Ingrid – June 26, 2017
“Lindsay, you missed a winning celebration,” I told my roommate after I got home from The Danish Home’s Tivoli Gardens and Casino Night on June 24. It was about 10:30 p.m. when I got in, much later than I’d planned, but the summer afternoon and evening were so perfectly beautiful, I just didn’t want to leave.
Lindsay’s grandfather, “Farfar,” lives at The Danish Home. Weeks ago, I’d invited Lindsay to attend the festival I’d helped to plan, but a last-minute work issue prevented her from going. Who works on a Saturday night, right? Computer whiz Lindsay does, as something had “broken” at her start-up firm, and people in Japan would be screaming about it. I’m glad I’m a teacher. No one wants me on a Saturday night.
Even though it’s Lindsay’s Farfar who lives at The Danish Home, it’s my family who’s part of its founding. As I told readers some weeks ago, I discovered that my great-great-great-grandmother, Olivia Rose (GiGi, I call her), was a founding member of The Danish Home. l could almost feel GiGi’s presence on the sun-dappled lawn, smiling proudly at the sound of children’s laughter floating on the summer breeze.
“Your loss,” I told Lindsay, “but Farfar and I had a blast!” From our apartment in Lincoln Park, I had driven the ten miles or so to The Danish Home, arriving around 4:30 p.m. By then, the games, rides (including a carousel reminiscent of the one at Tivoli Gardens in Copenhagen), food and drink, raffles, and many activity tents were well underway. I had planned to meet Farfar on the west lawn at 5:00, but he was already out there, open-faced ham and cheese smørrebrød and Carlsberg beer in hand.
“Farfar!” I greeted him with a hug. “Where’s your beer?” he asked. Once I had my all-American hot dog and a fresh Carlsberg, Farfar and I found a nice spot near the fountain and chatted about the gorgeous weather. “I’d say there’s a thousand people here,” said Farfar. Turns out he was right, as later I happened to hear some Danish Home Women’s Auxiliary volunteers reporting on the excellent attendance.
On the stage on the west lawn, some men and women in shimmery gold outfits were checking microphones. “The ABBA tribute band,” I said. I’m too young to remember ABBA in their heyday, but I’ve heard of “Dancing Queen” and a few other hit singles. “Aren’t they a Swedish group?” Farfar asked. A quick Google check showed me that, indeed, ABBA is a Swedish group. Not much gets past Farfar.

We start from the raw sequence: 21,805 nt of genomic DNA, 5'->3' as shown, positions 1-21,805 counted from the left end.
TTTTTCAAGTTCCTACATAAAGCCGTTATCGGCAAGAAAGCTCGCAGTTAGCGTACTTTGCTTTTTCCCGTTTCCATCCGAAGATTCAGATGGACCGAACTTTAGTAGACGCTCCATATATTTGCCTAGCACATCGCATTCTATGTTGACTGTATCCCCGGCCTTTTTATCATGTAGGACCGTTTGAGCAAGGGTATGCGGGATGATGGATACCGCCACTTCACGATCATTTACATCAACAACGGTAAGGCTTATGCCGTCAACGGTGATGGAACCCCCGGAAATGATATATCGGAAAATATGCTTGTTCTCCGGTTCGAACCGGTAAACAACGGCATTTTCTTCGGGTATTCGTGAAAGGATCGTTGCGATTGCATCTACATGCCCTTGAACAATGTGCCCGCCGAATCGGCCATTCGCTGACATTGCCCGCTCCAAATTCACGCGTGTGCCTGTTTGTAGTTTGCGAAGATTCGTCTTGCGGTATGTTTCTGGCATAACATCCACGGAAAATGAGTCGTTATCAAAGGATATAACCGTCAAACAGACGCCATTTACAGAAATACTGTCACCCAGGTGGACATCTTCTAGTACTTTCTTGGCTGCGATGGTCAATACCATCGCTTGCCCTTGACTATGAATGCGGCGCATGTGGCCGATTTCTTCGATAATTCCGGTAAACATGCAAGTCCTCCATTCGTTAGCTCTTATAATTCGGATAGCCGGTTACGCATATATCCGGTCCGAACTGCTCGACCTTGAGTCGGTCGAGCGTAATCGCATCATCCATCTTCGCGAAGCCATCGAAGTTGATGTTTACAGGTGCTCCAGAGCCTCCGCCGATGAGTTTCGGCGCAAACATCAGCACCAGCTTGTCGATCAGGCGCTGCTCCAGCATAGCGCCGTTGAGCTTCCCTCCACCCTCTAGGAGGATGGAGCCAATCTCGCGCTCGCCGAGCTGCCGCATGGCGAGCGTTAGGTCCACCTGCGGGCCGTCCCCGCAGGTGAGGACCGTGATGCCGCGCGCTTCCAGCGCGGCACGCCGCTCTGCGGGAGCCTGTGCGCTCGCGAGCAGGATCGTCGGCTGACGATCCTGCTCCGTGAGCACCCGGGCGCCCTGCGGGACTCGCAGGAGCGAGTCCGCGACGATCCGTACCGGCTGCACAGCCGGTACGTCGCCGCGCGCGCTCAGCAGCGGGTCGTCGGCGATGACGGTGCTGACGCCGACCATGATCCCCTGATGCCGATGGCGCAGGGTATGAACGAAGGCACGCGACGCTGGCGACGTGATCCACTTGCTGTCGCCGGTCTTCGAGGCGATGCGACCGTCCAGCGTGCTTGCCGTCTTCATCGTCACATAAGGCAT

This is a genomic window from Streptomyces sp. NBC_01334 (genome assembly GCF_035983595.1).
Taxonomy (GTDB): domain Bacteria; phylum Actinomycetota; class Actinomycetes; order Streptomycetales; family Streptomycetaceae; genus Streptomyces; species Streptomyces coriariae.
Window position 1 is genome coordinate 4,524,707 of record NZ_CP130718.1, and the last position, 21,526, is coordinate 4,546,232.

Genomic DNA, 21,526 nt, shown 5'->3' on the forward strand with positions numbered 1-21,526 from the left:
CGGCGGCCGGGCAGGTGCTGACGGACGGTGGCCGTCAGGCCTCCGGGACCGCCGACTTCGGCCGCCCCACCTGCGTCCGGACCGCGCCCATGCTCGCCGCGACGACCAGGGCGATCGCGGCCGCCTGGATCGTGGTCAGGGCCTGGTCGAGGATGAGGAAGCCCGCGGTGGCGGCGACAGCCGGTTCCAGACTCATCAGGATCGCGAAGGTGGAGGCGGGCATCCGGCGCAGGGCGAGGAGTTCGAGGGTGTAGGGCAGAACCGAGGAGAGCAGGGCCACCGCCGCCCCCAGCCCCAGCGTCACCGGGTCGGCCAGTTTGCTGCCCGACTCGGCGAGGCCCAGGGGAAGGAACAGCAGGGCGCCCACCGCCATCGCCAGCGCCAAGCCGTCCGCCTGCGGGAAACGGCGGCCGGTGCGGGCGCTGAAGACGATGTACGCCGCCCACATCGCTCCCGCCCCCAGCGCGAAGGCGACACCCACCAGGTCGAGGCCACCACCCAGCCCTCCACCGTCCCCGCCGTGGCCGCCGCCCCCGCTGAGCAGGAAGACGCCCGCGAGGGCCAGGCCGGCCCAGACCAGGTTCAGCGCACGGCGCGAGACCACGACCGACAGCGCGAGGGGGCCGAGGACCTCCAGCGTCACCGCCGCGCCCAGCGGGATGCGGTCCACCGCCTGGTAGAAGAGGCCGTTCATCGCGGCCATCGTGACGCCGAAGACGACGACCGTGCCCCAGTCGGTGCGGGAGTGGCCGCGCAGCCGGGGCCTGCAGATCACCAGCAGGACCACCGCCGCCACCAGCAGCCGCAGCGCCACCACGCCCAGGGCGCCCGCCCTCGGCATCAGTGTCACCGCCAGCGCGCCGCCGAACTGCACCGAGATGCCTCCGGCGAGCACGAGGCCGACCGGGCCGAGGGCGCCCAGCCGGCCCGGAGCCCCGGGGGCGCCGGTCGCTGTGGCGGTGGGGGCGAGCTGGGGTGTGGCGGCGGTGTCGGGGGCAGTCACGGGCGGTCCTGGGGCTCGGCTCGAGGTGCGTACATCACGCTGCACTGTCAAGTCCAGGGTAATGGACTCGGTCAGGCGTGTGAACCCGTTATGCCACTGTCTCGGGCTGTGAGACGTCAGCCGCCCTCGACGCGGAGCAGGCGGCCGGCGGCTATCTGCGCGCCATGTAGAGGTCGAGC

Once the set began and we settled closer to the stage, I noticed a man dancing and singing along with every word of every tune. “Farfar, I’d say that man is fond of ABBA.” Spying the man, he chuckled and raised his glass. “Or at least those pretty singers!” he remarked. When the band sang its last number, Farfar and I moved to the east lawn to check out the casino games under a big white tent.
“Wanna play some blackjack”? I asked Farfar. “I’d rather watch these guys try to hit that bell,” he replied, referring to the hammer and bell game that several men (and a few women) were giving a whirl. A beefy man named Lars was working on his fifth swing, getting only halfway up. “Is it really that hard?” asked Farfar. Judging from the size of Lars’ biceps, I could only assume so.
“Blackjack?” I prodded again, as we moved closer to the casino games. Real dealers with real tables dealt cards and chips to the many adults gathered around. “I like roulette, myself,” said Farfar. “Isn’t that the chanciest game out there?” I asked. “It is, but some of the best things in life come from taking chances,” he said, his blue eyes shining.
Thus, we found ourselves at the roulette table, with me placing chips on single numbers and Farfar choosing the quadrants. As luck would have it – I kid you not – I hit three single numbers in a row! I promptly turned my winnings over to the casino raffle, which included prizes like a day trip to Disney World, Cubs/Sox tickets, an enormous Lego castle all put together, an original Tivoli Gardens painting, and other great items. All those tickets in the barrel must mean I’ll win something, I thought. Not so, as my name was not among those called after the casino closed.
But the day and evening were a winning celebration nonetheless, made all the more special by spending it with Farfar…and GiGi, too, in spirit. “Thank you for coming, Ingrid,” he said, as the last fire dancer of the evening took a bow. “I wish Linz could have been here.”
“I do too,” I said, “but she’ll be at the next Danish Home anniversary event, “Spirit of Friends: Cuisine and Spirits” on August 10, no matter what!”